Changes Around Us
There are two types of changes, viz. reversible and irreversible.
When a change can be reversed, it is called reversible change. Examples: Melting of ice, folding of paper, water turning into vapour, inflation of balloon, etc.
We get water after melting of ice. If you will put water in refrigerator, you will once again get ice. Similarly, water vapour can be condensed to get water.
When a change cannot be reversed, it is called irreversible change. Examples: Cooking, growth in a living being, burning of paper, etc.
Once you cook rice, you cannot get raw rice back from it. Once your burn a piece of paper, you cannot get back paper from it.
Changes can also be divided into following two types:
Fig: Physical Change
When no new substance is formed after the change, it is called physical change. Physical changes are usually reversible. Examples: Melting of ice, melting of wax, etc.
Ice and liquid water are made of the same material, i.e. water. No new substance is formed when water freezes to become ice or ice melts to become water. Similarly, no new substance is produced after melting of wax. So, these are examples of physical change.
Fig: Chemical Change
When a new substance is formed after the change, it is called chemical change. Chemical changes cannot be reversed by simple physical means. Many chemical changes are irreversible. Examples: Burning of candle, rusting of iron, etc.
When a candle, or a piece of paper is burnt then a new substance is formed. When iron gets rusted, the brown layer of rust is not iron but a new substance. So, these are examples of chemical change.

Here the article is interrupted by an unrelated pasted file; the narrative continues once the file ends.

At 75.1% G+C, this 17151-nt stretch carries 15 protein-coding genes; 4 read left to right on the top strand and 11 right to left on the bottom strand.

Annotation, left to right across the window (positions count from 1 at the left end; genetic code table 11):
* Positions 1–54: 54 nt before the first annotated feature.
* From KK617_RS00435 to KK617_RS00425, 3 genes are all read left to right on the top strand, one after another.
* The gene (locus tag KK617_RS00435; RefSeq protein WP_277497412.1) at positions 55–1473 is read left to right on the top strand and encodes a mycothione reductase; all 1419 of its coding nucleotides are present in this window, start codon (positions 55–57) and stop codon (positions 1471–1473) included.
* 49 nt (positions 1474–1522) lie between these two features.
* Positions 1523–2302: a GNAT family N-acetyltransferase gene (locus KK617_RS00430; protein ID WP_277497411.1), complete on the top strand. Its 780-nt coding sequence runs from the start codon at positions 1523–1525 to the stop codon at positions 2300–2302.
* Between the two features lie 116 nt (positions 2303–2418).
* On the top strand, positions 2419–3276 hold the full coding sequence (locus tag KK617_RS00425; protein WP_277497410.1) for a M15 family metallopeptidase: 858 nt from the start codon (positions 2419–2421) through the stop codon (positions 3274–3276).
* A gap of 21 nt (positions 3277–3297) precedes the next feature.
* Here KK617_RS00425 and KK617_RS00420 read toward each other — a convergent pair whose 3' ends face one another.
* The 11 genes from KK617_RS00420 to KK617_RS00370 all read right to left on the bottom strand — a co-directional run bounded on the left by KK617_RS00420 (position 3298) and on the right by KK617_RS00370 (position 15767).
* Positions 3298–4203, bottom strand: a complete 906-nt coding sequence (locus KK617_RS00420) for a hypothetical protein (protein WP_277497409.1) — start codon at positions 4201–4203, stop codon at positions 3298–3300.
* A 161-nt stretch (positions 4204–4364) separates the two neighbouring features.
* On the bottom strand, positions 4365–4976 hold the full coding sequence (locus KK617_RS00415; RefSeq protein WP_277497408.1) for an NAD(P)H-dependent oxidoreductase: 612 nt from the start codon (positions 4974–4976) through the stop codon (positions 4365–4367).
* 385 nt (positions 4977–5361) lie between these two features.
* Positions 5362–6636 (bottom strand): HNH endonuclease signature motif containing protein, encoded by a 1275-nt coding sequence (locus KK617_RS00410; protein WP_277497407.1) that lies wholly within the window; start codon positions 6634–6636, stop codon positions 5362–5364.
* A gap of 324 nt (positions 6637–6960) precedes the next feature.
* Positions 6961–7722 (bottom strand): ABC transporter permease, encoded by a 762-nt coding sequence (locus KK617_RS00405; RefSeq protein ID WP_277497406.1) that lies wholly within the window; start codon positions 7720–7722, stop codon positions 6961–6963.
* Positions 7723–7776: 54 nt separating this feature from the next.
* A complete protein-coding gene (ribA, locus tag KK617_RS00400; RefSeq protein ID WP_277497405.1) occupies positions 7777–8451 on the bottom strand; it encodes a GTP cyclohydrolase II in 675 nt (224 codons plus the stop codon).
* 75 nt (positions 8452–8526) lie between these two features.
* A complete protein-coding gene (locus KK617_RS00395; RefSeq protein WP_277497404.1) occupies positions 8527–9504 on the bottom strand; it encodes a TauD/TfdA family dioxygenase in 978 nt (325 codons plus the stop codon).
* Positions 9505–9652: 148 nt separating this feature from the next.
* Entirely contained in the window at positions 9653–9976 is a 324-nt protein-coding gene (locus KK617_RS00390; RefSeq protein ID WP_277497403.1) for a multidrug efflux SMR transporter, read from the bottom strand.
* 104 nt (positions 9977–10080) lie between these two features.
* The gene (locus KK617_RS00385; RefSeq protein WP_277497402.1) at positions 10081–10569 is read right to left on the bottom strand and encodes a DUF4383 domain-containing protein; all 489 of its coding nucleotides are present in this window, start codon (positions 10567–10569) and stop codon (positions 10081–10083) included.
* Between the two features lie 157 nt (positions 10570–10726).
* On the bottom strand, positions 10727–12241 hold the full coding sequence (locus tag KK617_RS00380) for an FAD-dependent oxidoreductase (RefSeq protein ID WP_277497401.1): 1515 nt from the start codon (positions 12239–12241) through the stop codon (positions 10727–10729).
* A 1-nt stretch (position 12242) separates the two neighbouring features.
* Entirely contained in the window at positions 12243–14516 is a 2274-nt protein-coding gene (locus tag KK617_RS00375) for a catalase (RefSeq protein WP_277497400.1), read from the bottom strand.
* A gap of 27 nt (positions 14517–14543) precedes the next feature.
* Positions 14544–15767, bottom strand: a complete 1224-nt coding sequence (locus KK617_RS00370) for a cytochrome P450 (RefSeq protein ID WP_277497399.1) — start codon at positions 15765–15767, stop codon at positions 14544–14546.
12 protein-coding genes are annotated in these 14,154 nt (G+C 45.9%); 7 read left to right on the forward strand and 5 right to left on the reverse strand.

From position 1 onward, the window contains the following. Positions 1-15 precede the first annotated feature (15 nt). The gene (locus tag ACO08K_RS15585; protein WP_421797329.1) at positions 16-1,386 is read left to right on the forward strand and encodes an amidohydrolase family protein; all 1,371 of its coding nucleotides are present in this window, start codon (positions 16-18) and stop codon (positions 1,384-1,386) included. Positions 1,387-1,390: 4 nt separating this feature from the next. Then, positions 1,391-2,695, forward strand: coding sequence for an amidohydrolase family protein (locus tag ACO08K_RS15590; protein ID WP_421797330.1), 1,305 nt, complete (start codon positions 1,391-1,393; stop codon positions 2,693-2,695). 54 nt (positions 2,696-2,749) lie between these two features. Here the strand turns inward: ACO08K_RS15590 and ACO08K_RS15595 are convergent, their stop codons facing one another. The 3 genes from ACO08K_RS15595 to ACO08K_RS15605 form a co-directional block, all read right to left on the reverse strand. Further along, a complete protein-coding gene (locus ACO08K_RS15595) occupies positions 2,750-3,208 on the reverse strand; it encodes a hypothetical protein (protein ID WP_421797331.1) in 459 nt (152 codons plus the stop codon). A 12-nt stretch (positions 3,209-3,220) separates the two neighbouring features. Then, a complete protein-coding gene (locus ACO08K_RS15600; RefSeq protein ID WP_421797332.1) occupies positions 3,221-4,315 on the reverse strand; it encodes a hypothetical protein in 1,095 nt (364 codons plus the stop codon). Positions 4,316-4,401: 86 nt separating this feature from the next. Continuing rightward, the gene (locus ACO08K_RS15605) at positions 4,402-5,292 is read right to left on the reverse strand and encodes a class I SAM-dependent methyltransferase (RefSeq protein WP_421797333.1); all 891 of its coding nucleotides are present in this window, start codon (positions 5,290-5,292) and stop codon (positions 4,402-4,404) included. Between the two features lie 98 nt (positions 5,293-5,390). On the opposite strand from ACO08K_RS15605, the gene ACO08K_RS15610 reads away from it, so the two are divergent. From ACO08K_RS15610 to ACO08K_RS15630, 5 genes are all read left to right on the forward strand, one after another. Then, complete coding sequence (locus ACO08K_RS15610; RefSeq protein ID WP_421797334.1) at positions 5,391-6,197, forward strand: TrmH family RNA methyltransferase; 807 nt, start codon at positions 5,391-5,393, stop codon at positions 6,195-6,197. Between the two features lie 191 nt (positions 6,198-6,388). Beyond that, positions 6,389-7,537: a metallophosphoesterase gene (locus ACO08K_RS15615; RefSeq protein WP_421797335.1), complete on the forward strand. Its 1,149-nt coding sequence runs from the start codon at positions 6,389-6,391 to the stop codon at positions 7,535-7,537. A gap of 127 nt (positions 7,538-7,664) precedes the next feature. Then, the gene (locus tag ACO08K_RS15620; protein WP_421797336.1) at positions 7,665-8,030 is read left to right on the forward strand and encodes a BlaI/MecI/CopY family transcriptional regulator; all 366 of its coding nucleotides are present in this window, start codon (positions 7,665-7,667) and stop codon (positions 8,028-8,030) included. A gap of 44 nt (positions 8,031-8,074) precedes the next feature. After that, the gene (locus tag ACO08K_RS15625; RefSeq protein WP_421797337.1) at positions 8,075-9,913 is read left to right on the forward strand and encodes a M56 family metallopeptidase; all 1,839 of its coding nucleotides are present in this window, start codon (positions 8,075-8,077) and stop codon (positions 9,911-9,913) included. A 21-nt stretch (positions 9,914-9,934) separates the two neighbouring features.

Causes of Change
There are various causes of change. Some of them are given below:
Force: Force can bring changes in certain things. For example: when you blow air in a balloon, the force of air inflates the balloon. When a potter applies force on a lump of soil, he gives shape to the lump. When a goldsmith hammers a piece of gold, he makes intricate designs on it. When a ball of dough it pressed with the rolling pin, it turns into flat bread; which is ready to cook.
Temperature: When ice is kept on room temperature, it melts and turns into water. When candle begins burning, its wax melts because of higher temperature. When a piece of paper is burnt, it turns into a new substance because of heat. Ironsmith uses heat to change a lump of iron into useful items. Iron is heated till it becomes red hot and then is beaten to give it a particular shape. Spade, knife, sickle, etc. are made from iron in this way.